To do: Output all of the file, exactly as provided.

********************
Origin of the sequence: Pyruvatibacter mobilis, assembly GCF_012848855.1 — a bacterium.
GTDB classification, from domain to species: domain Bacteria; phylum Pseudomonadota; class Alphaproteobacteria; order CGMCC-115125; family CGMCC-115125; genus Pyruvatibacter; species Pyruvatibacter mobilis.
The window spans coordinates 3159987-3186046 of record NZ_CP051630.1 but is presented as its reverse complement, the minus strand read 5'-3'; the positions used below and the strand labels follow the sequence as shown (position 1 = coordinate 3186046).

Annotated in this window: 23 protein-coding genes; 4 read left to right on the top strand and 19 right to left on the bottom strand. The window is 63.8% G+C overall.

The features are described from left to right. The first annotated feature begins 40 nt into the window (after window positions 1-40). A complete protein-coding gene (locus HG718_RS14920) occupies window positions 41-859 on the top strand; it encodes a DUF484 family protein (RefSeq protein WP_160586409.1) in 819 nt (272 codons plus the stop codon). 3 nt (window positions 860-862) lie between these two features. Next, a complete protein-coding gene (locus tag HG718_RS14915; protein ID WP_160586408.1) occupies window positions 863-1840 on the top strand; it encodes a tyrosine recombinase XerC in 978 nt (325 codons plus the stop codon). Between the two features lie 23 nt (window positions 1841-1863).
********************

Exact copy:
Origin of the sequence: Pyruvatibacter mobilis, assembly GCF_012848855.1 — a bacterium.
GTDB classification, from domain to species: domain Bacteria; phylum Pseudomonadota; class Alphaproteobacteria; order CGMCC-115125; family CGMCC-115125; genus Pyruvatibacter; species Pyruvatibacter mobilis.
The window spans coordinates 3159987-3186046 of record NZ_CP051630.1 but is presented as its reverse complement, the minus strand read 5'-3'; the positions used below and the strand labels follow the sequence as shown (position 1 = coordinate 3186046).

Annotated in this window: 23 protein-coding genes; 4 read left to right on the top strand and 19 right to left on the bottom strand. The window is 63.8% G+C overall.

The features are described from left to right. The first annotated feature begins 40 nt into the window (after window positions 1-40). A complete protein-coding gene (locus HG718_RS14920) occupies window positions 41-859 on the top strand; it encodes a DUF484 family protein (RefSeq protein WP_160586409.1) in 819 nt (272 codons plus the stop codon). 3 nt (window positions 860-862) lie between these two features. Next, a complete protein-coding gene (locus tag HG718_RS14915; protein ID WP_160586408.1) occupies window positions 863-1840 on the top strand; it encodes a tyrosine recombinase XerC in 978 nt (325 codons plus the stop codon). Between the two features lie 23 nt (window positions 1841-1863).